"I am doing my best to expand my business," she said. "My objective is to become economically self-sufficient and support others. I want to prove to the wider public that women are creative and can make a difference in society."

"Women are an integrated part of the family, and their existence completes a household," she added. "Therefore, we have to earn a living. If we do not contribute to the cause, we will become a burden to society and our family."

Iqbal said women are very capable and that if they are given the opportunity, they can help their households overcome the economic challenges they are facing.

"I would love to make progress and will not let anyone sabotage and create obstacles on the way forward," said Princess Market shopkeeper Maliha Habibi, 19. "I wish all other women could work like I do."

"This situation requires women to support their families and society," she said. "I have been able to work with the support of my family. I call on other families to support their daughters so they can also achieve their wishes."

'Powerful arms' of households

Herat city resident Dr. Ateefa Barakzai, 36, who shops at the Princess Market, said the entrepreneurs who opened stalls there have inspired other women.

"These women are powerful arms for their households," the physician said. "They can overcome the very daunting economic challenges facing their families."

"When I see women work with great aspiration and determination under these circumstances, I feel very optimistic about the future," she added.

"Recent developments have overshadowed women's sense of motivation and self-confidence. They need support to open larger businesses and expand business activities in Herat city," Barakzai said.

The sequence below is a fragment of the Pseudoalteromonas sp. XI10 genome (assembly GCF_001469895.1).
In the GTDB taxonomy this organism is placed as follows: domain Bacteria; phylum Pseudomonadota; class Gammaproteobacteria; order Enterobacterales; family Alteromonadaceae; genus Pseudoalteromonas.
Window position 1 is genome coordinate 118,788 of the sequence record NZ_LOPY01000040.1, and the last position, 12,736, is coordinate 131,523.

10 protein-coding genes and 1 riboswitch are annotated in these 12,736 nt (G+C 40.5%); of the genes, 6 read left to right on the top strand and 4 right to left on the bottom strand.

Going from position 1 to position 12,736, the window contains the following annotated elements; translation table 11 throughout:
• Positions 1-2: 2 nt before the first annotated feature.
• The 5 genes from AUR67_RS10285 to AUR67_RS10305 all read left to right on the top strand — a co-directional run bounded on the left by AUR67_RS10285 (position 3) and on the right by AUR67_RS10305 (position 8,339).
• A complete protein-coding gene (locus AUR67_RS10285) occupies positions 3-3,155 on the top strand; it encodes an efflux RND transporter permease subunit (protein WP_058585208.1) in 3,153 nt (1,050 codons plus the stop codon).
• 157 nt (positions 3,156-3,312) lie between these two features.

Empowered women build society, she added, and they should help each other to overcome and solve challenges together.

Herat city resident Masouda Mowhid, 19, said she was happy that women may work in the current situation, and also that she was able to come to the market, "to a women-dedicated place with my friends and shop comfortably".

"Capable and talented women should come out and work," she said.

"There are many talented women who are confined to houses, and it would be great if they could come out, work and contribute to the development of society."

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Opening Princess Market in Herat province is something good for the women. In the Princess Market, women can give boom to their businesses. Women of Herat can develop their economy in the Princess Market and bring a loaf of bread for their families. The women of Herat should get united and buy their required items from this market. The businesswomen of Herat Province should try to provide this Princess Market with all the goods needed by women. And these businesswomen can show that women can be a breadwinner for their families in any situation. The women of Herat province show their functionality to the women of other provinces. Women in other provinces of Afghanistan may also create their own markets as well.